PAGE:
Game Plan

A picture may be worth a thousand words, but when it comes to designing a specialized building that truly meets the needs of end users, it can take more than a two-dimensional image to get it right.

One option is to build a full-scale physical model and have stakeholders interact with it during the design review process. A more cost-effective solution is to create a life-size interactive virtual prototype.

Sonali Kumar, a graduate research assistant, and John Messner, associate professor of architectural engineering, are using Penn State’s Immersive Construction (ICon) Lab to do just that. The ICon Lab, explains Kumar, features a three-screen projection system that allows computer-generated prototypes to be displayed in stereo at full scale.

man points to visualization of room as projected on a wall in front of a crowd of onlookers
Curtis Chan

Visitors attend an open house at Penn State's Immersive Construction (ICon) Laboratory.

“We’ve done a lot of studies where we developed three-dimensional facility models and then displayed them in the lab,” she says. “It’s kind of like being at a 3D movie. You really feel immersed in the space and think you are actually there.”

Kumar and her colleagues are taking the technology a step further, however. Using a 3D game engine, they’re developing an interactive computing platform that designers can use to capture domain-specific knowledge from stakeholders early in the design process. Dubbed the Experience-Based Virtual Prototyping Simulator (EVPS), the system functions a lot like a multiplayer video game.

In such games, a player assumes the role of a particular character and completes various quests or a series of clearly defined tasks in exchange for in-game rewards. Kumar and her colleagues have applied the same concept to hospitals—one of the more complex types of building to design—and have come up with different tasks that patients, nurses, and facility managers might have to perform.

“It’s just like playing a video game and running different scenarios,” she explains. “If you’re a patient, you can imagine that you’re looking at the facility while lying on the bed. Or if you’re a nurse, you can run a ‘patient emergency’ scenario where you have to find a crash cart and take it to the patient’s room.”

This type of approach, Kumar says, helps the design team communicate more effectively with stakeholders and gather valuable, decision-making feedback early in the design process.

“As an architectural engineer, I don’t really understand the work that end users are going to be doing. So I’m going to put outlets at a place in the wall where it’s easy to do so because that’s how I think about my job. But a nurse might say, ‘Why do you have the outlets here?’”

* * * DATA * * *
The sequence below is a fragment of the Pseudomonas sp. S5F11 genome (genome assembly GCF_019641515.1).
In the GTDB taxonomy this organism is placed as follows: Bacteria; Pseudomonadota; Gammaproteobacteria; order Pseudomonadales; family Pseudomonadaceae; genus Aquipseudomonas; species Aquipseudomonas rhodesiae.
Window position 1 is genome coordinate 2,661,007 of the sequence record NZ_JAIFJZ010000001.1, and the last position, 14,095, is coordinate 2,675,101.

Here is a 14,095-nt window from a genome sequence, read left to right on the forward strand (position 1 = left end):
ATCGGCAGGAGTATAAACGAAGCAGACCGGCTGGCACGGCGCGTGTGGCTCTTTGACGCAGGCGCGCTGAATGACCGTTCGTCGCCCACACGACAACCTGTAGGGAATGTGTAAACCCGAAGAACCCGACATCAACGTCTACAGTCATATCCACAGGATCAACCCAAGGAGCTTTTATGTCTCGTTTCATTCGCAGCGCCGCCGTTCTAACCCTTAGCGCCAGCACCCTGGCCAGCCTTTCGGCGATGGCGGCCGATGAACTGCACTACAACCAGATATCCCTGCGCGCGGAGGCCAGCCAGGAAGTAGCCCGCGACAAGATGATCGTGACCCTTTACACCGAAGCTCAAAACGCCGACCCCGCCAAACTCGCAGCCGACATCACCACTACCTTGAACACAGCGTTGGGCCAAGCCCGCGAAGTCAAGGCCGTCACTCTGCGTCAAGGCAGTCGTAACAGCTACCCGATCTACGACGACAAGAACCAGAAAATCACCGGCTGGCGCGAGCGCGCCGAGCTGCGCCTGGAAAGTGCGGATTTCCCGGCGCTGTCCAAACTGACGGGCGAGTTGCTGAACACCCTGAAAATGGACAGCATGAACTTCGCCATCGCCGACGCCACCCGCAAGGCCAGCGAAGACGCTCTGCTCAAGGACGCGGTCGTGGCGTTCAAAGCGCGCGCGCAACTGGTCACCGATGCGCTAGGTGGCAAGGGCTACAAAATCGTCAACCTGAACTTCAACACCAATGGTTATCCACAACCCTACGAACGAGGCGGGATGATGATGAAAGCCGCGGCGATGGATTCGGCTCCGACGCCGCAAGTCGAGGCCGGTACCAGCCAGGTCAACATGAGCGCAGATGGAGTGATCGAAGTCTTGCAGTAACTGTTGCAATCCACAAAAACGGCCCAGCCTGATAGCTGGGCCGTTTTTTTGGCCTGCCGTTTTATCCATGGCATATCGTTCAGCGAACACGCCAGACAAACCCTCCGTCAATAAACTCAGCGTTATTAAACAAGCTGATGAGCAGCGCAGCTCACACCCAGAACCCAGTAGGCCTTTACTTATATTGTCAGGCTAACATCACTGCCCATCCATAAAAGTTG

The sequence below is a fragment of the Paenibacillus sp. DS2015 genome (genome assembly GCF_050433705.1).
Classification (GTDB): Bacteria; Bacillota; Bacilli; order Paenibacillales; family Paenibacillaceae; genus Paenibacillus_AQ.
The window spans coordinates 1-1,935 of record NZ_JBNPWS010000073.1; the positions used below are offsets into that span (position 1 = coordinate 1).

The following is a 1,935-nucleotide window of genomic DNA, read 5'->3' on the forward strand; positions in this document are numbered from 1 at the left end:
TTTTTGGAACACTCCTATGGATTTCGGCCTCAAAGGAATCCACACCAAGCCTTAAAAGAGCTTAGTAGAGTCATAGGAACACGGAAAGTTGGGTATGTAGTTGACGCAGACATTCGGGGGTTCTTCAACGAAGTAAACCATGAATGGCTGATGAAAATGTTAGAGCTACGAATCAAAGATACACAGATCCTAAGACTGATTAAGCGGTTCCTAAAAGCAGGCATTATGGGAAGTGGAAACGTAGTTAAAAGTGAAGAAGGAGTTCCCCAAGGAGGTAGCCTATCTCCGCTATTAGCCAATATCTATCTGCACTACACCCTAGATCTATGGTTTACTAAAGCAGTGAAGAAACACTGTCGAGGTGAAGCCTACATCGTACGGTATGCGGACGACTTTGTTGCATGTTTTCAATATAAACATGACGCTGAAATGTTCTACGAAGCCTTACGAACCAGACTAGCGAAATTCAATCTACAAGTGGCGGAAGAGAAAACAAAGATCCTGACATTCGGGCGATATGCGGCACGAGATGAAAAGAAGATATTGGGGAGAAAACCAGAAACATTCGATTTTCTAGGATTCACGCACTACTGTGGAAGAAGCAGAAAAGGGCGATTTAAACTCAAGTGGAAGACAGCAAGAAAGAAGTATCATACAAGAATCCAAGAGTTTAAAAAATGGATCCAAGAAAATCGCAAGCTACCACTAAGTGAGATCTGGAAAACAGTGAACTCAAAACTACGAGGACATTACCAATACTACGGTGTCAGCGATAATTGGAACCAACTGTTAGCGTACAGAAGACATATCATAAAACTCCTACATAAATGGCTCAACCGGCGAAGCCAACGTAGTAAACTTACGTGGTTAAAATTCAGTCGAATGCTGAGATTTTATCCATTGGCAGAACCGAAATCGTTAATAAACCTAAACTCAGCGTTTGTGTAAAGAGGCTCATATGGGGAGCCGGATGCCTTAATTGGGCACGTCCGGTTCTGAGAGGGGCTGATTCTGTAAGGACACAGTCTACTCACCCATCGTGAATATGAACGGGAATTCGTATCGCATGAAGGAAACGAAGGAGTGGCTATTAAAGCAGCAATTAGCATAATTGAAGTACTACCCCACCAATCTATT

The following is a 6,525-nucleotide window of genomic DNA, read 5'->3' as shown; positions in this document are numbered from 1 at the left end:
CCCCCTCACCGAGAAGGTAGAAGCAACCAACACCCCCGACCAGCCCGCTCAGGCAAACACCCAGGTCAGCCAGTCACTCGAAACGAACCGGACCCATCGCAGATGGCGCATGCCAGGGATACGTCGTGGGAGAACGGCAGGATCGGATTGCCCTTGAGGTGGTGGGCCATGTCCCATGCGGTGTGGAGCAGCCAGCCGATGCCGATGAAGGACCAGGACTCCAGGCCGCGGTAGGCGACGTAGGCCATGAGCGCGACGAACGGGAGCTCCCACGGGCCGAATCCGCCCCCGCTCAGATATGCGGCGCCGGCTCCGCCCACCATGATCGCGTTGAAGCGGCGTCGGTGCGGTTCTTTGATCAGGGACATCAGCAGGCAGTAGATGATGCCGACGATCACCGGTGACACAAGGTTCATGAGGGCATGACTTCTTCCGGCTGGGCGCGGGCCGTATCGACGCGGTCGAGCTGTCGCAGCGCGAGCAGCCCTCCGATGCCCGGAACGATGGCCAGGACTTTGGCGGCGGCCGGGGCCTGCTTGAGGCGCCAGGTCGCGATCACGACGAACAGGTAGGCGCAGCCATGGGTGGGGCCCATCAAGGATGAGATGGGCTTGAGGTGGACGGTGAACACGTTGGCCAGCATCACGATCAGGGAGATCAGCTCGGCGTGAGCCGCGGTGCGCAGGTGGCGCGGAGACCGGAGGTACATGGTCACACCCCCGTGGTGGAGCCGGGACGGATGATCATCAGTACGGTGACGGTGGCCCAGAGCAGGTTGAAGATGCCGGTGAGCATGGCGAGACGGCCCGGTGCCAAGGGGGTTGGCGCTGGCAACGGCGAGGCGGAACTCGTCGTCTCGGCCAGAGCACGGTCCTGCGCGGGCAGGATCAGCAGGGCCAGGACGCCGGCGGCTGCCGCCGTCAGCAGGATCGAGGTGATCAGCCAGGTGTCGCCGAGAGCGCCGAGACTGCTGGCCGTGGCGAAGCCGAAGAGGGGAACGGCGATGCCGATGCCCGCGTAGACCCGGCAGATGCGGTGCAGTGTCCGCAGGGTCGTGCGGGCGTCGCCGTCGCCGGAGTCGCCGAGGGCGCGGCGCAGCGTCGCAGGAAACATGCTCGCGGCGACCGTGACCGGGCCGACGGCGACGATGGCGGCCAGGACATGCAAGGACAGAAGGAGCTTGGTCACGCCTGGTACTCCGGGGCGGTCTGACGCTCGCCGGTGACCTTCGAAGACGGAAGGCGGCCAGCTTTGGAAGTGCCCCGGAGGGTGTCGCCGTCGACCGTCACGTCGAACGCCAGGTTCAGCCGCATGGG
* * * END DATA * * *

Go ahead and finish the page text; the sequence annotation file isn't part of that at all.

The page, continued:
As nice as this sounds, developing an interactive virtual prototype is a time-consuming process. One of the questions Kumar and her colleagues are trying to answer is how to do it efficiently.

“The ‘how’ of it is a big challenge,” she acknowledges.

Her team begins by creating a three-dimensional model with Autodesk®Revit®, a commercial building design software. “We then transfer the model to visualization software like Autodesk 3ds Max to add realistic textures and then to the Unity game engine to incorporate interactivity. The ability to simulate scenarios and tasks requires considerable coding as well,” she states.

One way she believes they can streamline the process is by creating a database of standard components that can be used over and over. “Every hospital has patient rooms with beds,” she explains. “So if we create one bed that works really well, we can probably reuse it in the future on other projects.”

Already, Kumar has developed a 3D walk-through model of the new Penn State Hershey Children’s Hospital to help hospital staff visualize how they will navigate through the building when it opens this fall. Her vision is that interactive virtual prototypes such as the EVPS will one day be widely used in the architectural engineering/construction industry.

“The idea is to have a decision-making tool for design review that helps both the end users and the project team,” she says.

Last Updated May 02, 2012